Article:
9. As for: referring to, concerning, regarding. As for updating the physics curriculum, the current budget allows us few resources to spare.
    10. As usual: As occurs most of the time, typically. As usual, the technical writers have missed the deadline for completion of the project.
    11. At first: at the beginning. At first, adjusting to new schools may appear almost impossible to foreign students.
    12. At last: finally, after a long time. The Admissions Office had been requesting Frank’s transcript for six months and, at last, it arrived.
    13. At least: no less than, minimum. Although the entire managerial staff does not need to attend the conference, at least the production supervisor should be there.
    14. At most: maximum, not more than. A letter sent by first – class mail should take at most three days to travel from the east to the west coast.
    15. Be broke: have no money. Jane cannot afford to buy a new car; she is broke after her vacation.

    To be continued
    Last edited by Street Singer; 02-11-12 at 21:42.

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    1. Be out of: have none left. I am sorry sir, we are out of typewriter ribbons
    2. Be short of: not have enough. The factory outlet where Mark shops is short of sports footwear.
    3. Be/get used to: be/get accustomed to, accept (something) habitually. Although maritime climates are famous for their abundance of rain, new comers get used to it rather quickly.
    4. Bring up: (1) mention, raise an issue or question, introduce for discussion. Besty thought that bring up the constant shortage of office supplies would not be appropriate at the teachers' seminar. (2) raise a child , care for during childhood. Mr. and Mrs. Nickels brought up Tim as if he were their own son.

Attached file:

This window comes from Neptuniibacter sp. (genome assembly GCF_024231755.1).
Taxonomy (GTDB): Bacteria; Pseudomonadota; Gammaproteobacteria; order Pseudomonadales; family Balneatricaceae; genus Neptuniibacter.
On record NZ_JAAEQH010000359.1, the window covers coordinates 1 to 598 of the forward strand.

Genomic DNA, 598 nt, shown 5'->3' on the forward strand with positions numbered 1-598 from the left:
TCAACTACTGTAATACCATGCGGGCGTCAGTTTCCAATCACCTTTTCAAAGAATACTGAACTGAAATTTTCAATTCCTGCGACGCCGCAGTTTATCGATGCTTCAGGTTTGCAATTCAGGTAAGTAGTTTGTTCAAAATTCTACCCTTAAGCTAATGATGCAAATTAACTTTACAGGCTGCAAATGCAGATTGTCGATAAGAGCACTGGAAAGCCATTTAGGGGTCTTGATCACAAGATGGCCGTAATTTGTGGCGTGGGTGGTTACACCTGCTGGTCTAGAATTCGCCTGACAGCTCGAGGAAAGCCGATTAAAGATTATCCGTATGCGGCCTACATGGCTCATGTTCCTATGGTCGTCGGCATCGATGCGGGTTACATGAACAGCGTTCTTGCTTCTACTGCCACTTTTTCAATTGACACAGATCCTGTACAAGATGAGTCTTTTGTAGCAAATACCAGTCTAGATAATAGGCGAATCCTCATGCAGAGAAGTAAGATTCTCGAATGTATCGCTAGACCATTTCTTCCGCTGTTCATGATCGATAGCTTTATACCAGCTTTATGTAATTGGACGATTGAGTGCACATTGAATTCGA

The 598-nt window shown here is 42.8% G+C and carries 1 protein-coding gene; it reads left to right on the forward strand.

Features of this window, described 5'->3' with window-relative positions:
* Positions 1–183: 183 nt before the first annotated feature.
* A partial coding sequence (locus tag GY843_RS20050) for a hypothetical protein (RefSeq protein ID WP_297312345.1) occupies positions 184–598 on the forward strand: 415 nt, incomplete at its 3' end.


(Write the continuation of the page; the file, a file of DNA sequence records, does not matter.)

5. By far: greatly, clearly, by a large of margin. The automobile inventory of midsize sedans exceeds by far the customer demand for this type of car.
    6. By the way: mention in passing, incidentally. Mrs. Johnson, could you call my dentist and cancel my appointment for this afternoon. By the way, there is no need to reschedule.
    7. Call off: decide not to do something, cancel. The sightseeing tour was called - off because a thunderstorm was forecast for the area.
    8. Call on: (1) visit. Maybe we should call on Mr.Smith to see his rose garden. (2) ask or choose to participate or to contribute. The university vice - president was called - on to design a long - term plan for the extension of laboratory facilities on campus.
    9. Catch a cold: to become ill with a cold. People who find themselves near to someone with a cold may be likely to catch a cold.
    10. Change (one's mind): alter/change earlier decision/opinion. Michael thinks that changing his mind even minor issues signifies failure.
    11. Check in/into: register at a hotel. We can go out for dinner as soon as we check in.
    12. Check into: investigate. Because your invoice is long overdue, I suggest that you check into this matter with your bank.
    13. Check out: (1) take a book out of the library. I am sorry, sir, this book is checked out. (2) investigate. If the advertised offer is as good as it appears, it is certainly worth checking out. (3) leave a hotel. What time do we have to check out?
    14. Cheer up: make (someone) feel happier. Jack tried to cheer Ann up but she was really upset about failing her math midterm.
    15. Clean up: make clean and organized. We can't leave until we clean up this mess we made.